So, not entirely about BG3, but I think this is one of the few official mentions why original BG1 and BG2 were RtwP games: just because of the popularity of RTS at that time, not because they thought RtwP was better.

    "With a solid licence secured and campaign setting in hand, the small but steadily growing team at BioWare got to work completing the transformation of their prototype RTS technology into an isometric role-playing game, aiming high from the get-go. “From the outset the BG games were intended to be the next-generation of the venerated Gold Box games,” says Chris. “At the same time, the RTS genre was proving what you could do strategically in a real-time environment. It seemed like a natural idea to marry the real-time strategy of RTS games with the depth and party-based play of past-gen RPGs – and of course, it worked out very well once we figured out pausing with the spacebar.”

    "It was a transition that flowed perfectly: Battleground Infinity was no more – and the Infinity Engine was born. The addition of pausing mid-combat allowed the player to issue commands to party members in the heat of battle without the timing pressure present in an RTS. This included managing spell books, quaffing healing potions or getting your injured frontliner the hell out of the fray so they could change from melee to ranged weapons. It was a simple feature, but central to the Infinity Engine, and the same technology would go on to drive the likes of Planescape: Torment and the Icewind Dale series."

    https://www.gamesradar.com/making-of-baldurs-gate/

    Time will show what system BG3 will use, but it's obvious to me the reasons (if there are reasons) to use RtwP today would be VERY different.

    StummvonBordwehrSkatanZaxaresQuartz
  • KamigoroshiKamigoroshi Member Posts: 5,876
    And it's also very obvious that using TB wouldn't be a better choice than RtwP. All it would accomplish is to garner towards a different customer group. Even Larian themselves created more games featuring RT than TB for the same reasons.

    On a similar note, it's also good to know that Chris Avellone will be on board again for the upcoming RtwP CRPG Wrath of the Righteous.

    AdulThacoBellkanisatha
  • JuliusBorisovJuliusBorisov Member, Administrator, Moderator, Developer Posts: 22,065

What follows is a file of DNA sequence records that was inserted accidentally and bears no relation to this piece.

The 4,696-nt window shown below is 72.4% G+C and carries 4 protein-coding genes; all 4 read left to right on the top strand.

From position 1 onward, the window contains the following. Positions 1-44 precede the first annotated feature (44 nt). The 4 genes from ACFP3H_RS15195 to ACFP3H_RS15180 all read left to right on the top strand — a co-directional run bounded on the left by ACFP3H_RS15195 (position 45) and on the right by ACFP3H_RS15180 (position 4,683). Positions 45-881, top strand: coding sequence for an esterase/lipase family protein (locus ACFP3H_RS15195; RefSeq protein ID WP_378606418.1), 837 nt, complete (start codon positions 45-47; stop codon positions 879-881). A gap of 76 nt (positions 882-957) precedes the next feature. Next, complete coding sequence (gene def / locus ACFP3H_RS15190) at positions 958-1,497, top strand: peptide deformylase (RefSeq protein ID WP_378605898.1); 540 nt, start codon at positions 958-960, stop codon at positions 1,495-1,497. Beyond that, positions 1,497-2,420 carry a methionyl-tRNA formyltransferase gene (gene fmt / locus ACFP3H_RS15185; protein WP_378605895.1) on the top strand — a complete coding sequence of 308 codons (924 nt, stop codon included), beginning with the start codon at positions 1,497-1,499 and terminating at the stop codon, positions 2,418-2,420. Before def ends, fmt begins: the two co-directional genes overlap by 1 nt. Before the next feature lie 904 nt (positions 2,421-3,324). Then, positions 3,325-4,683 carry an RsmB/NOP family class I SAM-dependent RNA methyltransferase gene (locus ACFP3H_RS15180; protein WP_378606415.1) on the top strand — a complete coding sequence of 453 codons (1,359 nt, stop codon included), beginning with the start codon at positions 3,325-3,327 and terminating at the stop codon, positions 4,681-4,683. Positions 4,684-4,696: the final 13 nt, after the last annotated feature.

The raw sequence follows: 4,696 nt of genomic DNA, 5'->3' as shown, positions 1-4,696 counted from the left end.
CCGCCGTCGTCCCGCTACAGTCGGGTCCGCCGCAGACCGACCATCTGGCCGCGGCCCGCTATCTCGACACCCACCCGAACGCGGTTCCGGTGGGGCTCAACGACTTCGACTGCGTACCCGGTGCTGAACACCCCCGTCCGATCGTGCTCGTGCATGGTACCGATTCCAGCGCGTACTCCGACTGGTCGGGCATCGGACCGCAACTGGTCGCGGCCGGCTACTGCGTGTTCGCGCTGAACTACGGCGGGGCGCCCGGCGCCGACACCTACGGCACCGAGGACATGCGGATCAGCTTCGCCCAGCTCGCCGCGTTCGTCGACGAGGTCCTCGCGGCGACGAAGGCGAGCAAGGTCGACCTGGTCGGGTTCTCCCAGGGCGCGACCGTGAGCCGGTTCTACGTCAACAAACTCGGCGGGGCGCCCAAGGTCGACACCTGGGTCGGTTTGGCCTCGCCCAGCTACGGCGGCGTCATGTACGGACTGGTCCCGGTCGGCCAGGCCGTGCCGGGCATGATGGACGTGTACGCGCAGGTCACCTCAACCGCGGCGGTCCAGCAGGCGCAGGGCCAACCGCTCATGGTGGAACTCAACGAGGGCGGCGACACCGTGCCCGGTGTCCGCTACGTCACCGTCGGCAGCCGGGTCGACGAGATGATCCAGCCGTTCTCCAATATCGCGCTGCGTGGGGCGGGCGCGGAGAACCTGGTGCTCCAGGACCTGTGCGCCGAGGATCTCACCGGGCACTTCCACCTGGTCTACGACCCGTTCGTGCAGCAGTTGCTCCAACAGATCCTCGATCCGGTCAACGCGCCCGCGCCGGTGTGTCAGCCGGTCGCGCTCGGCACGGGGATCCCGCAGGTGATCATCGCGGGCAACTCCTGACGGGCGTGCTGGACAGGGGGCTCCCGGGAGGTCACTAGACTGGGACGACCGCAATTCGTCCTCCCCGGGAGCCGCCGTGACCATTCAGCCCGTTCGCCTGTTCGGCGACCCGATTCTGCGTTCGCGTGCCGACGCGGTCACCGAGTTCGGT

That ^ sounds like a very biased comment.

    Not sure you're right there. This is what Larian said:

    "So what was one of the biggest changes you made to Divinity: Original Sin during production?

    It used to be a real-time game. We made it turn-based. I see that Yakuza has been taking from our book. [laughs]

    I asked myself, “What are we doing? We’re making a real-time game because they told us.” Publishers told us that there’s no way you’re going to get your distribution deals if it’s turn-based. It needs to be real-time, blah, blah, blah. We’ve been conditioned into thinking real-time. I was in the shower, I was like, “What are we doing? We’re gonna be competing with Blizzard making an action RPG? We can’t compete with Blizzard, we don’t have the resources. But no one is making turn-based RPGs anymore. So maybe that’s where we should be going.” And that was a really good move."

    https://www.gameinformer.com/index.php/interview/2019/11/07/a-knight-in-shining-armor-swen-vincke-talks-the-long-road-of-larian-studios

    It's sad that Chris won't work on BG3, but he can't work on every game, right? ;)

    SkatanQuartz
  • KamigoroshiKamigoroshi Member Posts: 5,876
    “But no one is making turn-based RPGs anymore. So maybe that’s where we should be going.”
    That right there couldn't be more far from the truth. TB-based RPG's were always present across the board. Be it Western or Japanese ones. Now is no different. Guess even Swen isn't always right.

    kanisathaThacoBellAdul
  • JuliusBorisovJuliusBorisov Member, Administrator, Moderator, Developer Posts: 22,065
    I think he meant big games and big successes. Just see https://www.metacritic.com/browse/games/genre/metascore/role-playing/pc?view=condensed and find how few TB games the list includes, omitting D:OS games.

  • KamigoroshiKamigoroshi Member Posts: 5,876
    Even then that statement of his in the interview is plain wrong. Some of the greatest and most sold RPG franchises on the planet are purely TB: Dragon Quest and Final Fantasy being the greatest behemoths of all. Not to mentioning Disco Elysium, which recently netted four wins at the Game Awards earlier this month.

    I get that working on the same kind of game throughout two decades has tired Swen and his team out. But that doesn't make Larian something like the savior of TB RPG's by a long shot. Especially when including console games into the equation as well. The amount of TB RPG's out there is nothing short of humongous.

    kanisathaThacoBellAmmar
  • ZaxaresZaxares Member Posts: 1,266
    Some of the greatest and most sold RPG franchises on the planet are purely TB: Dragon Quest and Final Fantasy being the greatest behemoths of all.

    Final Fantasy's been gradually shifting to a more RT-based combat system in recent installments though. If I remember correctly, FFXV did this (and the trend may have started earlier), and FFVII Remake's going to use a primarily real time (with slowdown) system, although the option to use a more traditional TB-system will also be available for aficionados of the original.